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Operation Tin Panda Blasts Drug and Weapon Trafficking in Virginia

Gun

Operation Tin Panda featured approximately 300 law enforcement agents in a coordinated effort to hinder drug trafficking and weapon crimes, as reported by InsideNoVA.

As a result of Operation Tin Panda, police were able to arrest and charge 28 people. Police were also able to seize the following contraband:

  • 36,075 grams of tetrahydrocannabinol (THC);
  • 23,838 grams of marijuana;
  • 4,408 grams of cocaine;
  • 2,152 grams of crystal methamphetamine;
  • 1,292 grams of cocaine base;
  • 815 grams of heroin; and
  • 71 firearms.

It should be noted that the list above is still a work in progress. The agents of Operation Tin Panda continue to collect evidence. Until the operation concludes, there is a distinct possibility of additional seizures, arrests, and charges.

In the meantime, it feels like a perfect time to review Virginia laws concerning drug trafficking, which is the most common charge stemming from Operation Tin Panda thus far.

What is a Controlled Substance in Virginia?

As established in Code of Virginia §54.1-3401, controlled substance is the legal term for illegal drugs. Mirroring the same approach as the federal government, Virginia uses schedules or lists to divide controlled substances into separate categories. Under Virginia law, any controlled substance in Schedule I, II, III, or IV is considered an illegal drug, including the drugs seized by Operation Tin Panda in the list above.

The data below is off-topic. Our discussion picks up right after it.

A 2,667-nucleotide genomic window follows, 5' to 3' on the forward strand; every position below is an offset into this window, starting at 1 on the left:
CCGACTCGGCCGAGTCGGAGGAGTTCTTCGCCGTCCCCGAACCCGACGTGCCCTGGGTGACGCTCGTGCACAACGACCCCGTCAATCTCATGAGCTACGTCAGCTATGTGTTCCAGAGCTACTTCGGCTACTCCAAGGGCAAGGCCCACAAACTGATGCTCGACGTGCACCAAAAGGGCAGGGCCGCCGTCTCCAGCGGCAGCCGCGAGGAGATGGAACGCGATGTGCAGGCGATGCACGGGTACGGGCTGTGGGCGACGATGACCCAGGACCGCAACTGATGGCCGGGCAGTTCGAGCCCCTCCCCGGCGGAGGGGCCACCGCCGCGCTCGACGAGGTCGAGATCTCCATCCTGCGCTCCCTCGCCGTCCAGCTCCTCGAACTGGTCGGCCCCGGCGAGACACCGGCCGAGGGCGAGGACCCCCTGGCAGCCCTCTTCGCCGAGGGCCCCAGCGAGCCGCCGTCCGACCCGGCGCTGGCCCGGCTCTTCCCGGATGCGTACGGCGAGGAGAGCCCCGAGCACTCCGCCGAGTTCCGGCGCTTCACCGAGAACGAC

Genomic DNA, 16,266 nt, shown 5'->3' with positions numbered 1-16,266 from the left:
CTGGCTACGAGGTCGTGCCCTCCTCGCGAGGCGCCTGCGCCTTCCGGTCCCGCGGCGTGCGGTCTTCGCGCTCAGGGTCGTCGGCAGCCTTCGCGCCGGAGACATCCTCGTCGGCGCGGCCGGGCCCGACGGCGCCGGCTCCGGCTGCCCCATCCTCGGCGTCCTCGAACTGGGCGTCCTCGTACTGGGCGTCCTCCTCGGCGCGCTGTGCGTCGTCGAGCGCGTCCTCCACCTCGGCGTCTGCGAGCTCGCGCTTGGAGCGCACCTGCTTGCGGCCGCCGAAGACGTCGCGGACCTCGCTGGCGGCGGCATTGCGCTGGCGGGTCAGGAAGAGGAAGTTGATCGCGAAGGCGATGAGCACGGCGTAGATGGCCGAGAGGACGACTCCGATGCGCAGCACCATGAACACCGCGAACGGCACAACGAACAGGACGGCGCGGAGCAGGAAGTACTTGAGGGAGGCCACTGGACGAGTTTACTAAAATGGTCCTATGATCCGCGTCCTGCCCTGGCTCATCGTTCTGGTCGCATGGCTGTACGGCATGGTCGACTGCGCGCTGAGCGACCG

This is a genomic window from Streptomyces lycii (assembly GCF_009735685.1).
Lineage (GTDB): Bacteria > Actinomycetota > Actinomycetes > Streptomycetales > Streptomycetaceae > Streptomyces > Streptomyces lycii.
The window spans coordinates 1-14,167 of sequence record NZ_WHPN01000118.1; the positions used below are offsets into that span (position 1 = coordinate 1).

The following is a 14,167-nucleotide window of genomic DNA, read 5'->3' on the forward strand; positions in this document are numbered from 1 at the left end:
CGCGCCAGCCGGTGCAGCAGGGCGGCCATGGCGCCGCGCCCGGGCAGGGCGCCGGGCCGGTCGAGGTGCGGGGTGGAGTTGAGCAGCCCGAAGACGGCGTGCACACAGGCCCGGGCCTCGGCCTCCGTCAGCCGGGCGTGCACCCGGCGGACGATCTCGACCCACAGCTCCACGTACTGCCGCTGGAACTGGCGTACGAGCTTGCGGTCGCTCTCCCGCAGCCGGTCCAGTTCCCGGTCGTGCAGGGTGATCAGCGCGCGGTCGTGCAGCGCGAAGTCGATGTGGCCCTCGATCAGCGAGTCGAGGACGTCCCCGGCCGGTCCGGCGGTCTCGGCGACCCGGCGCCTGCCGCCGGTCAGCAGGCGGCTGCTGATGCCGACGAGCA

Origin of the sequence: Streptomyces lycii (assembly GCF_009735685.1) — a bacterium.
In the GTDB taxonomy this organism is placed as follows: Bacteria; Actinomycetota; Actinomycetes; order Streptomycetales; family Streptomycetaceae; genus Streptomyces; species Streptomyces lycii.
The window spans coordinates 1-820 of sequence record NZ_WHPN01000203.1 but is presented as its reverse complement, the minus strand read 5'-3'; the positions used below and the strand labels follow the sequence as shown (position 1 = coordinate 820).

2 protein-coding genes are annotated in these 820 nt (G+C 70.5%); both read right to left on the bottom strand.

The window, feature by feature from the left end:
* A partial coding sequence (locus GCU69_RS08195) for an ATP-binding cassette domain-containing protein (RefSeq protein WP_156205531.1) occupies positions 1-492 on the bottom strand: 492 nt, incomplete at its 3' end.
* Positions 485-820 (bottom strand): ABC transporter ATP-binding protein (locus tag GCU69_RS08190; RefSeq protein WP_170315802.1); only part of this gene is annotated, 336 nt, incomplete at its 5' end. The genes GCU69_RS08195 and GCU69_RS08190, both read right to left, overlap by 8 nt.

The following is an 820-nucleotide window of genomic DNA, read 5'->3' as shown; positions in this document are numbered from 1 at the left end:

What are the Virginia Laws Concerning Drug Trafficking?

As laid out in Code of Virginia §18.2-248, it is illegal to manufacture, distribute, or sell Schedule I-IV controlled substances in Virginia. Additionally, it is illegal to possess large amounts of Schedule I-IV controlled substances while intending to manufacture, distribute, or sell.

What are the Virginia Penalties Concerning Drug Trafficking?

Under Code of Virginia §18.2-248, the first conviction for drug trafficking can result in five to 40 years in prison and $500,000 in fines. A second conviction for drug trafficking can also result in $500,000 in fines and a prison term of at least five years with the chance of a life sentence.

Furthermore, Virginia employs a distinct penalty structure for distribution of specific controlled substances at certain quantities. For example, it is a felony – punishable by $1,000,000 in fines and five years to life in prison – to manufacture, distribute, or sell:

  • 500 grams or more of cocaine;
  • 250 grams or more of cocaine base;
  • 100 grams or more of heroin; or
  • 10 grams or more of methamphetamine.

Contact Us for Assistance

Whether you are dealing with charges of drug trafficking, weapons crimes, or other criminal offenses, you should have an attorney by your side. Don’t hesitate to contact Simms Showers LLP for help, servicing Leesburg, Winchester, Fairfax, and Manassas.

Resource:

insidenova.com/news/crime_police/arrested-in-drug-and-gun-sting-across-northern-virginia/article_1805c586-dadc-11e7-8423-53c7f3c79c6d.html

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